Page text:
Artificial heart works as a human one


This heart fruit of 3D technology, has a format similar to that of the human heart, and is expected to function as one. This is yet another proof that 3D printing has the potential to transform modern medicine. This creation is authored by a group of researchers from the Zurich Institute of Technology, Switzerland. This is a malleable prosthesis practically identical to a human heart, capable of being used in the future for transplants.

Generally, artificial hearts and other devices that maintain blood circulation through pumping are only implemented in a dysfunctional organ while the patient waits for a donor or even for the recovery of the muscle itself. Since most of these mechanisms carry many disadvantages (such as problems in the mechanical parts susceptible to complications for the patient), the aim will be to imitate this muscle in the most natural way possible. The heart made of silicone was developed by Nicholas Cohrs, a PhD student in the group led by Professor of Functional Materials Engineering, Wendelin Stark.

In contrast to the 26 million people worldwide suffering from heart failure, there are very few heart donors. In this way, Cohrs says that developing a heart that works well is a real need. “Our aim is to develop an artificial heart that is approximately the same size as the patient’s own and resembles in form and function”.

In this study, published in the scientific journal Artificial Organs, it is further explained that 3D printing technology allowed the production of “a complex monoblock of complex silicon” with only 390 grams, Cohrs said. The technique allowed to develop a fully elastic artificial heart and to evaluate its performance through a hybrid circulation simulation.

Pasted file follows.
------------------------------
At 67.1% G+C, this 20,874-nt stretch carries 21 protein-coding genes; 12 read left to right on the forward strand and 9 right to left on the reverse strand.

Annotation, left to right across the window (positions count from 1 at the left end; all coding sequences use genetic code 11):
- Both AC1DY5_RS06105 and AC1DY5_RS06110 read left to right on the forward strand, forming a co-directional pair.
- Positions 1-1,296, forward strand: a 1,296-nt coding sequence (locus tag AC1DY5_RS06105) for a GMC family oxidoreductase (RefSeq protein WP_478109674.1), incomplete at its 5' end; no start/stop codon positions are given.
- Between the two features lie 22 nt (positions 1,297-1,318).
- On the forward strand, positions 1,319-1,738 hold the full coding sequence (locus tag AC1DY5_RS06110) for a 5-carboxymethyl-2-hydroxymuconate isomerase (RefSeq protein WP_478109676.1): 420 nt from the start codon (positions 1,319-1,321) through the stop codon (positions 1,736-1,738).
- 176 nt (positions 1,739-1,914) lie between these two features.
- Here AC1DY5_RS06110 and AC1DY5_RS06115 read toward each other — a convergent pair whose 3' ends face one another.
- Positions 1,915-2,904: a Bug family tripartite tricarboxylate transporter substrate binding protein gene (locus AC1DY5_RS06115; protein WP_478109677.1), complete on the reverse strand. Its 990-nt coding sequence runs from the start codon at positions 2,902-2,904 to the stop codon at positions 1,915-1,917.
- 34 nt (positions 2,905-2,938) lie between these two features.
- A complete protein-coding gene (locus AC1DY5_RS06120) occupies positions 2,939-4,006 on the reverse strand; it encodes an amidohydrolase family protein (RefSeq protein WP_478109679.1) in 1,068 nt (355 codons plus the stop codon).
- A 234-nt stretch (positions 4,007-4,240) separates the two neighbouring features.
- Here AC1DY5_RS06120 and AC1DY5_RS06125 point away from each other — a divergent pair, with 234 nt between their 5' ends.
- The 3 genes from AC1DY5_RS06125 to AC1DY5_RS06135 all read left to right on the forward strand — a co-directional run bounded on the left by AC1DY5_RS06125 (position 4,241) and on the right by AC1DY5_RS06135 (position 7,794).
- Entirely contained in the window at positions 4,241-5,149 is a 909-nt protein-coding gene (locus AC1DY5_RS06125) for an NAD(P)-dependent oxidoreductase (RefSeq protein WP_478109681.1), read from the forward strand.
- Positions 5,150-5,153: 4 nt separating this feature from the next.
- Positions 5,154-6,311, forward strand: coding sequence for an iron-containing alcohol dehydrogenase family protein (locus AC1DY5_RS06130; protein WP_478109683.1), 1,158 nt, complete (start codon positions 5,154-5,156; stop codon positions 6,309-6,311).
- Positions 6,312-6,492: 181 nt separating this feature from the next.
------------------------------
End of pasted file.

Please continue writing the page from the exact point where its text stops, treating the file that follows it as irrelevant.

Like a real heart, this model has a right and left ventricle, separated by a chamber that serves as the organ muscle. Through experimentation have proven that the artificial smooth heart works similarly to the human organ.

However, this presents the problem of only lasting about 3,000 beats, which means that it would have a validity of 45 minutes. Nicholas Cohrs explained that the process was “simply a viability test”, and that the purpose was never “to present the organ readily prepared for implantation, but to think of a new direction for the development of artificial hearts”.

Cohrs and Anastasios Petrou are both part of the Zurick Heart Project, and part of their research focuses on improving existing blood pumping mechanisms while exploiting elastic membranes or biocompatible surfaces.
“As a mechanical engineer, I never thought I would hold a soft heart in my hands. I am so fascinated by this research that I really enjoyed working on the development of artificial hearts”, said Petrou.

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